Weekly Roundup

Allora & Calzadilla.  Track and Field, 2011.

Allora & Calzadilla, "Track and Field," 2011. Photo courtesy of Todd Heisler/The New York Times.

In this week’s roundup, Allora & Calzadilla are firsts in Venice, Barbara Kruger wraps a room, Chris Rock praises Michael Ray Charles, and much more.

  • Allora & Calzadilla are installing Track and Field, a 52-ton military tank turned upside down and topped with a treadmill and an Olympic runner.  This work, along with five other new projects will be incorporated into Gloria, an exhibition that will occupy the American pavilion at this summer’s Venice Biennale.  They are the first artists representing the U.S. at the Biennale who work in Puerto Rico, incorporating performance as an artist collaborative.  The exhibition will run from June 4 – November 27.
  • Barbara Kruger has a solo exhibition at L&M Arts (Los Angeles).  The exhibition consists of a multi-channel video installation running 13 minutes, a room “wrap,” exterior wall projection, and room filled with smaller-sized text pieces on panel, the legendary conceptual artist provided a multitude of options to receive her messages and ideas.  The show closes July 9.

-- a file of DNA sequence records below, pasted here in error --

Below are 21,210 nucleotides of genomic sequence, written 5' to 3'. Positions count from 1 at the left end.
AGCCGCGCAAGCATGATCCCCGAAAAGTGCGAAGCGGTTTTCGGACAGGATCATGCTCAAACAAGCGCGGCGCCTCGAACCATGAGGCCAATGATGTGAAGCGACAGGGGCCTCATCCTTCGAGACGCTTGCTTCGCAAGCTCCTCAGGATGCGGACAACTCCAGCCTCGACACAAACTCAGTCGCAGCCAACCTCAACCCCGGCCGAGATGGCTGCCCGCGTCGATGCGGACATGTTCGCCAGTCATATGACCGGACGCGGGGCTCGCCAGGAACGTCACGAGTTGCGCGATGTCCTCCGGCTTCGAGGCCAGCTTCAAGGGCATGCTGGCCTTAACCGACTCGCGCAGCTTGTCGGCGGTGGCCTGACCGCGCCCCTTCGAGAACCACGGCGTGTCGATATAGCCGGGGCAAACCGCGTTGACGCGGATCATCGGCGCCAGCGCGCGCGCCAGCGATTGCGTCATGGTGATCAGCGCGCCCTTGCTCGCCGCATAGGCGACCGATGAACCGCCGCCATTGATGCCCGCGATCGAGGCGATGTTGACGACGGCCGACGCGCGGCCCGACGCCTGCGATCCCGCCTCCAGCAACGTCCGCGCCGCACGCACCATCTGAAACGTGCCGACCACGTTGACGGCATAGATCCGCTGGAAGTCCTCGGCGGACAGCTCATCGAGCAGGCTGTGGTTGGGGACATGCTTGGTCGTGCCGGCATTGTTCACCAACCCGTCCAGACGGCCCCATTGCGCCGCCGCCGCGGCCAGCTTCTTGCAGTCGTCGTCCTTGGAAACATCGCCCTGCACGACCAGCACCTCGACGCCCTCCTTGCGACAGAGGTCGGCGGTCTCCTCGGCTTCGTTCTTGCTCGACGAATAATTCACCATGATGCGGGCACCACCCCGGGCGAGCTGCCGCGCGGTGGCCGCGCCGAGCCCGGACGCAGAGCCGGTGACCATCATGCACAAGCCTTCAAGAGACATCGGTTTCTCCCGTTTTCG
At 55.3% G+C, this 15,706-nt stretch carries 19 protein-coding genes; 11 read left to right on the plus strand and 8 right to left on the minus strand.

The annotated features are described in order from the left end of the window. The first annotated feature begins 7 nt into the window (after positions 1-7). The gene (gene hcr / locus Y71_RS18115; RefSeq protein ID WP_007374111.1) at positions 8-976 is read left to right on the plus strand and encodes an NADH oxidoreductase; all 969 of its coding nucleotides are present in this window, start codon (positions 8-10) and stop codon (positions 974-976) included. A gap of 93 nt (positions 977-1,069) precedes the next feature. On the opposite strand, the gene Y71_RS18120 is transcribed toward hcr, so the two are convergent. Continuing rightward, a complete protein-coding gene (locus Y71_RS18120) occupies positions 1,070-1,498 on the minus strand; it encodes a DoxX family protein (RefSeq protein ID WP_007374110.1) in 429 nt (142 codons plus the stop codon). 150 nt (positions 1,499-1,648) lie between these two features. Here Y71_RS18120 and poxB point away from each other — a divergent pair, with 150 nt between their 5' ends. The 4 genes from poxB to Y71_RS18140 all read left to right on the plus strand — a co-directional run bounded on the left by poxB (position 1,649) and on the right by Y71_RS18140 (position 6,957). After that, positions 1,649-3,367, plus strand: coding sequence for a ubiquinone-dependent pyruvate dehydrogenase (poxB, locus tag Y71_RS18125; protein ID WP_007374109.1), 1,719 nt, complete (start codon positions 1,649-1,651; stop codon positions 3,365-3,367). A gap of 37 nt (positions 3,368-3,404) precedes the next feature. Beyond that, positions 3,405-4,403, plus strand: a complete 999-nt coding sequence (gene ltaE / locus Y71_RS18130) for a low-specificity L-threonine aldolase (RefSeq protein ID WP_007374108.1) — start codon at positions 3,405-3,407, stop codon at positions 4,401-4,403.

• Constantin Brancusi & Richard Serra is on view at The Fondation Beyeler (Switzerland).  The exhibition consists of 40 Brancusi sculptures juxtaposed with an ensemble of 10 sculptures and a range of works on paper by Richard Serra. These reflect the development of his idea of sculpture over the past forty years, in a form never before seen in Switzerland.  The show closes August 21.

  • Raymond Pettibon is in the three-person exhibition, Blankness Is Not A Void, at Marc Jancou Contemporary (New York City).   The show encourages viewers to re-evaluate American “low” culture by considering the commonalities among these particular artists’ chosen content and use of materials.  The exhibition closes June 4.
  • Comedian Chris Rock has named Michael Ray Charles his favorite artist based on Charles’s exploration of the legacy of historic stereotypes related to Americans of African descent.